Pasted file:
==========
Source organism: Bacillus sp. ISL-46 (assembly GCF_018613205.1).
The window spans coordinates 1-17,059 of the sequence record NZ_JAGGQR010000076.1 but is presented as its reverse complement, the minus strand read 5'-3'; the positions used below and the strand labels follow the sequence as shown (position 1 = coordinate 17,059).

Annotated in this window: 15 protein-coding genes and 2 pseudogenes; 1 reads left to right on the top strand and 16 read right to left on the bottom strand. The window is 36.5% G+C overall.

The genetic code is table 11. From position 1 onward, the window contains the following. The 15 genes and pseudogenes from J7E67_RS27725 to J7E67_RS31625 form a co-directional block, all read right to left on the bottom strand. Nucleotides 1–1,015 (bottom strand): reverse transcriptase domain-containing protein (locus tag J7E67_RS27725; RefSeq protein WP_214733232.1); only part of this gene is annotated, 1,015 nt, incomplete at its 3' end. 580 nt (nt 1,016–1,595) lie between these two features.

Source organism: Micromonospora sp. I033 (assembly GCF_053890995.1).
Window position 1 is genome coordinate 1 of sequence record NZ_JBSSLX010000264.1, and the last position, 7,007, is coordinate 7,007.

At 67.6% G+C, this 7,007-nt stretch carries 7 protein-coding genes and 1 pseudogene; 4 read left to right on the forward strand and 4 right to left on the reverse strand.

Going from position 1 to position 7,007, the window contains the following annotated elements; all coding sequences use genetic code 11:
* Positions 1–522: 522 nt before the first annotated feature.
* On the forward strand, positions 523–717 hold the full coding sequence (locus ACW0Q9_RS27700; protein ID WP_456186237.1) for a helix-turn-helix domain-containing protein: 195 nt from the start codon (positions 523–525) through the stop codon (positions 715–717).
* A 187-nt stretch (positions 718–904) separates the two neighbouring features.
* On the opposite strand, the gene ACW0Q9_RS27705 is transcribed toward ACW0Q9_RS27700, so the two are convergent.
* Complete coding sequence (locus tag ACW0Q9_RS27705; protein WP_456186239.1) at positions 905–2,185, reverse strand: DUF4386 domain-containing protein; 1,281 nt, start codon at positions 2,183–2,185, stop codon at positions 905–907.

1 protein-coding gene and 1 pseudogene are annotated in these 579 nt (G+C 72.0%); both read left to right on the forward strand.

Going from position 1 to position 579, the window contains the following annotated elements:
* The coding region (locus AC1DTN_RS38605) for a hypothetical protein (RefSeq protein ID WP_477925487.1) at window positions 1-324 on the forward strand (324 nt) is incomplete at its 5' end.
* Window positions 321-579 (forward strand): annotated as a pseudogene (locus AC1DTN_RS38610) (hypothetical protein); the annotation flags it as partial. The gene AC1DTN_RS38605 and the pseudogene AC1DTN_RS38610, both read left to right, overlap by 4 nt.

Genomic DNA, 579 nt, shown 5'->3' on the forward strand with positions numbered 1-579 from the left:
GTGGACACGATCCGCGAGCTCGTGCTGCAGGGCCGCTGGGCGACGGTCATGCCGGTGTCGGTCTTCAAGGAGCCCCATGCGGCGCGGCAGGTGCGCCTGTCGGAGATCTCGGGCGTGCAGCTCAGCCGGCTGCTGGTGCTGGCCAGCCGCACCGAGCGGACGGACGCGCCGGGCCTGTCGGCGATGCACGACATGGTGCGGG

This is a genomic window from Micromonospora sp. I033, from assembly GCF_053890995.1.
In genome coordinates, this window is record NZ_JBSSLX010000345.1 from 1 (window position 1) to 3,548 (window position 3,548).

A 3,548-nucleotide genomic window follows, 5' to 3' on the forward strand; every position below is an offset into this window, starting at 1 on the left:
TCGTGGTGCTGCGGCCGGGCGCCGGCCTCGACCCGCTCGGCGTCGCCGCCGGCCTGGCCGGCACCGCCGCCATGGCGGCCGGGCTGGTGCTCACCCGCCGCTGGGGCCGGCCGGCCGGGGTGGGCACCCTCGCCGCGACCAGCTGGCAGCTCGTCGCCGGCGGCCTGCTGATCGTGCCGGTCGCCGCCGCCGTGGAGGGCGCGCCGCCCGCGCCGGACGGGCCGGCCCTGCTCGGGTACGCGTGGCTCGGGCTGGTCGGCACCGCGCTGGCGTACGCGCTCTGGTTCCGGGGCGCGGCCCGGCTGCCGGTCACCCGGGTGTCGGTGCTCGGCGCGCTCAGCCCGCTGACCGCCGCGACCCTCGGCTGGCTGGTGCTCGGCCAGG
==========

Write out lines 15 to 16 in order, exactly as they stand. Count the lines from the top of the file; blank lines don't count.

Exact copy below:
Going from position 1 to position 579, the window contains the following annotated elements:
* The coding region (locus AC1DTN_RS38605) for a hypothetical protein (RefSeq protein ID WP_477925487.1) at window positions 1-324 on the forward strand (324 nt) is incomplete at its 5' end.